The themes of the seven papers of the present symposium are interrelated and cover the current debates on demand-led growth models and its implications for the analysis of economic reality. It is possible to separate them into three groups, according to their subjects and methods. The papers of the first group are theoretical extensions of the supermultiplier model and discuss some of its implications for economic policy. The relations between both the rate of growth and the composition of autonomous demand, as well as of changes in income distribution and the dynamics of public debt, are discussed by Freitas and Christianes. This paper is followed by an explicit stock–flow consistent version of the model, which is used to deal with the question of the evolution of autonomous consumption by wage earners and the sustainability of their debt-to-income ratios, by Mandarino, Dos Santos, and Macedo e Silva. Finally, the paper by Serrano, Summa, and Garrido uses a simple version of the Sraffian supermultiplier model as a tool to compare and contrast a Sraffian perspective with the recent ‘amended’ New Consensus model, both the financial wedge and secular stagnation type of low interest rates, and their implications for monetary and fiscal policy.

The second group of papers evaluates critically the recent proposals, made by some Neo-Kaleckian authors, to render the normal degree of capacity utilization both endogenous and related to the actual or realized degree of utilization and the rate of growth of demand. Fiebiger presents a conceptual and empirical analysis in which he focuses his criticism on the approach that proposes to define capacity utilization in terms of the average workweek of capital. Next, Haluska offers a theoretical critique of these Neo-Kaleckian proposals of endogenous normal utilization from a Sraffian standpoint.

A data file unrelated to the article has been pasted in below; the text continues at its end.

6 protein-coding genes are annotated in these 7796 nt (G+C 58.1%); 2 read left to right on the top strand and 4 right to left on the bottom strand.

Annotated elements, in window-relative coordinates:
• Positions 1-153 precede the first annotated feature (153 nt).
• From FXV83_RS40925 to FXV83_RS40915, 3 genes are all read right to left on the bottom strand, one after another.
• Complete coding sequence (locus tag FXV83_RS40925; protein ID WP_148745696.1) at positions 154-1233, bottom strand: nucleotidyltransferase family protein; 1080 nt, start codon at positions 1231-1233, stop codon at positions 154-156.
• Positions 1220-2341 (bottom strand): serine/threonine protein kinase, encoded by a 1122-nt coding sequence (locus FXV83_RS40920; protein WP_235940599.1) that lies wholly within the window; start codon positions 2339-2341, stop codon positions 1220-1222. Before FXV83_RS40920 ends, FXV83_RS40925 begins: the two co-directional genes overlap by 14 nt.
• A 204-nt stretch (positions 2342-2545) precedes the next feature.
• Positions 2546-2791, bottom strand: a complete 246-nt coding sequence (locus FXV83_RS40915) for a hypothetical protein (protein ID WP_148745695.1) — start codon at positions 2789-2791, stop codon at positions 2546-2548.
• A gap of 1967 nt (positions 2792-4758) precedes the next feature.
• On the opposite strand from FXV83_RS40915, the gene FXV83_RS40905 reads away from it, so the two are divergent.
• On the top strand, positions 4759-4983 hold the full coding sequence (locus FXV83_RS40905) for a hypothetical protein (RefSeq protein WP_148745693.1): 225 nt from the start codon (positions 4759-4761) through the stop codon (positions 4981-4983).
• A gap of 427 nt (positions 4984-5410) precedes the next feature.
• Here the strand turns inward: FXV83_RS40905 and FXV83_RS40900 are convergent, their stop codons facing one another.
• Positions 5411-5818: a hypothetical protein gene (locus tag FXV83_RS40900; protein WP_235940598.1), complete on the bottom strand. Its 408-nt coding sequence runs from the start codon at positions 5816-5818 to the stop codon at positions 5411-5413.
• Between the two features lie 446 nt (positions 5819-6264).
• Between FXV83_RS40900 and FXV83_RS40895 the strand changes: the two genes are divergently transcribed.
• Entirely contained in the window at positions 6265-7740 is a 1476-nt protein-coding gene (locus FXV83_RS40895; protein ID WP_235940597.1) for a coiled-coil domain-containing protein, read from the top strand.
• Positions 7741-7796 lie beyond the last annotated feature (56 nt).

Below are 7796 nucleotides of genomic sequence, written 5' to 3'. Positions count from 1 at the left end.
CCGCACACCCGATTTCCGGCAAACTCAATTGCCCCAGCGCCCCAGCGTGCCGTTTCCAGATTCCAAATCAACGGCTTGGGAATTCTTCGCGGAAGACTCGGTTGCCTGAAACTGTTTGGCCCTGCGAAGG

The final group contains two econometric papers. The first, by Girardi and Pariboni, discusses some empirical evidence in favor of the supermultiplier model by showing the relations between the growth rates of autonomous demand and the business sector investment share for the OECD economies. The second, by Braga, tests the relation between the rate of growth of demand (and of Garegnani's 1962 [2015] notion of ‘final demand’) and business investment in the Brazilian economy.

We hope that this symposium, by presenting empirical and policy-oriented analyses, can both contribute to the further development of the research agenda on demand-led growth and intensify a constructive and policy-relevant debate among the various strands of critical economic thought.


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  • Cesaratto Sergio & Mongiovi Gary , ' ‘Pierangelo Garegnani: the classical surplus approach and demand-led growth – introduction to the symposium’ ' ( 2015 ) 27 ( 2 ) Review of Political Economy : 103 - 110 .

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  • Freitas Fabio & Serrano Franklin , ' ‘Growth rate and level effects, the stability of the adjustment of capacity to demand and the Sraffian supermultiplier’ ' ( 2015 ) 27 ( 3 ) Review of Political Economy : 258 - 281 .

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  • Garegnani Pierangelo , ' ‘The problem of effective demand in Italian economic development: on the factors that determine the volume of investment’ ' ( 1962 [2015] ) 27 ( 2 ) Review of Political Economy : 111 - 133 .

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  • Kurz Heinz D. & Salvadori Neri , ' ‘Autonomous demand, capital utilization and economic growth’ ' ( 2019 ) 70 ( 2 ) Metroeconomica : 232 .

  • Lavoie Marc , Post-Keynesian Economics: New Foundations , ( Edward Elgar Publishing , Cheltenham, UK and Northampton, MA 2014 ).

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Summa, Ricardo and Freitas, Fabio - Instituto de Economia, Universidade Federal do Rio de Janeiro (IE–UFRJ), Brazil